Where will our food come from? Low Dollar: Higher imported food costs? We have very low incomes for Island food producers. Overwhelming imports of packaged imported food make up more than ninety percent of food sold on Vancouver Island. We all need to take responsibility for local food production, either by purchasing from a local producer or learning to grow your own.
You are welcome to volunteer at Nanoose Edibles, or any other farm in the area to learn about growing food, sign on as a weeder – picker, and help to pay for your own local organic food, or develop your own garden. Read all the books by local gardeners, and there are many, and teach yourself to garden; or take a gardening course. The farm will be offering FOOD SELF-SUFFICIENCY FROM YOUR HOME GARDEN again this spring. I have offered this course several times before and people tell me it is very useful. Send me an Email message at email@example.com if you are interested and put in the subject GARDENING WORKSHOP.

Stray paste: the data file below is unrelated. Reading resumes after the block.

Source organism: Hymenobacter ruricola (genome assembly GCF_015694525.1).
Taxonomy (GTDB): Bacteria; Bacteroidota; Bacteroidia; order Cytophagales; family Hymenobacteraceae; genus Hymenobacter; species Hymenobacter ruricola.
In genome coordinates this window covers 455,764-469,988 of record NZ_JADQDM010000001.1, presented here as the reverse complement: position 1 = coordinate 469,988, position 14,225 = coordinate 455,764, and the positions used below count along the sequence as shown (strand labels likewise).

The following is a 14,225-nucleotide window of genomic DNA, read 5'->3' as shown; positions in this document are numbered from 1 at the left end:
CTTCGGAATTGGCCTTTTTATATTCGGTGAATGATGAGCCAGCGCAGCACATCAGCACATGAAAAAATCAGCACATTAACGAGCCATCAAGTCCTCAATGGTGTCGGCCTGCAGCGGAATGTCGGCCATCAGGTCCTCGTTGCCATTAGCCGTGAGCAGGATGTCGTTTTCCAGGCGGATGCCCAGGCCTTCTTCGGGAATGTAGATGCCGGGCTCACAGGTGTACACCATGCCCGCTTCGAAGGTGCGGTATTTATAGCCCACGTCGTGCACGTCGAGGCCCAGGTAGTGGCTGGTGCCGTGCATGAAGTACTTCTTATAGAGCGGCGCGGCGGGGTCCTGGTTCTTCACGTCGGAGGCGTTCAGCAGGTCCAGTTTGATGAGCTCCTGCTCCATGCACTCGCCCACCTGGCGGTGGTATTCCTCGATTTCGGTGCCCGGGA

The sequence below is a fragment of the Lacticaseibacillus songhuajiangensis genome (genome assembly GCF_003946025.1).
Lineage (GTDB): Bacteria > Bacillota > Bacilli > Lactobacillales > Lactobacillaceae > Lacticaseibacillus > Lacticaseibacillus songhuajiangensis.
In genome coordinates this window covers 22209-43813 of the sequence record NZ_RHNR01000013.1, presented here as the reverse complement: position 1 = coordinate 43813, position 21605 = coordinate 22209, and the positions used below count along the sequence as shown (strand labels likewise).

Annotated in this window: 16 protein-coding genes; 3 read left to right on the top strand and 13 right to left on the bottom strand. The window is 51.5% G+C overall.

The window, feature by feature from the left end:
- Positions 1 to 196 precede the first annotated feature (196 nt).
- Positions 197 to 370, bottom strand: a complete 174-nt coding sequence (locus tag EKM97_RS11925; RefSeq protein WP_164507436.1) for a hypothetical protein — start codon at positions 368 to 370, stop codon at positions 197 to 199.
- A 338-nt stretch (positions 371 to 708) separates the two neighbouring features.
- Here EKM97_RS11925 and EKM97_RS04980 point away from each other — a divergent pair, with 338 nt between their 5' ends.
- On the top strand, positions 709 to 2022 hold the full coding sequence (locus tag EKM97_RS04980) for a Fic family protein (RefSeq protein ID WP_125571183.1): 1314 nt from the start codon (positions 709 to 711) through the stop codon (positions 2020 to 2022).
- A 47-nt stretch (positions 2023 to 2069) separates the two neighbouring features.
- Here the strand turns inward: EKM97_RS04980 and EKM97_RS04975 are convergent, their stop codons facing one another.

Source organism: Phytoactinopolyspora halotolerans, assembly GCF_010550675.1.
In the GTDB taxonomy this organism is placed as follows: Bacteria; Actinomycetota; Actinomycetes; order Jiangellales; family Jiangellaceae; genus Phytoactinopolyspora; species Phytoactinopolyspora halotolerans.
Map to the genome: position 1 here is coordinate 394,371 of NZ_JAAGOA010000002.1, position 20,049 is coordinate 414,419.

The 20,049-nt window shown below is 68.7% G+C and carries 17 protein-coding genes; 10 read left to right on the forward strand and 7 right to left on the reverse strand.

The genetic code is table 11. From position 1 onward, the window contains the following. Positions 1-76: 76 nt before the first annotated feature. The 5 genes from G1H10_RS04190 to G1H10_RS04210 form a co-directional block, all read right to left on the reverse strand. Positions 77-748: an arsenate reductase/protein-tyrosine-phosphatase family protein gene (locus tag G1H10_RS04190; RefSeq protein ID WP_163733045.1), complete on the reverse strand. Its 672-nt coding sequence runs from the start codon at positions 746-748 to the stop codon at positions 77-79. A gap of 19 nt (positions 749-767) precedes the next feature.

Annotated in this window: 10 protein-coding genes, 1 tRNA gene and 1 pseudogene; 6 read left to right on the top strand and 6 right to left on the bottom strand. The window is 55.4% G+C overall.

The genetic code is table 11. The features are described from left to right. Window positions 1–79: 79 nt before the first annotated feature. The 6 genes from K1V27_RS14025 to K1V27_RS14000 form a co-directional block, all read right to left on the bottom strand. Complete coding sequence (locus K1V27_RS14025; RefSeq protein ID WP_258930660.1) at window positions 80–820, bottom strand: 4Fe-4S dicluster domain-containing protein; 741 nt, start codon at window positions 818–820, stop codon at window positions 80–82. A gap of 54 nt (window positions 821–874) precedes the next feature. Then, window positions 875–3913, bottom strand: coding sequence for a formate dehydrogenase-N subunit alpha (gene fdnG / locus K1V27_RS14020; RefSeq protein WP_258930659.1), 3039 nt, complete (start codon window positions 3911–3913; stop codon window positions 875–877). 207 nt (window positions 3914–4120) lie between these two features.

REGIONAL FOOD SECURITY:
We all need to be thinking about regional food security. That is not something we should be leaving to a chain of supermarkets. It is our responsibility to feed ourselves and in these troubled times you can remove one element of that trouble by knowing where your food is coming from. There are a number of food related initiatives in the works at the moment so you will have choices. Ideally we should have a Regional Agriculture Development Council to cover the entire area, with sub-groups covering the different districts. There are many good things that would come out of this formula including being able to choose locally grown, fresh products, support local farm families and their employees, and transfer that $5 billion dollars plus we spend on imported food into our own agriculture economy, providing food, jobs and a broad range of business enterprises.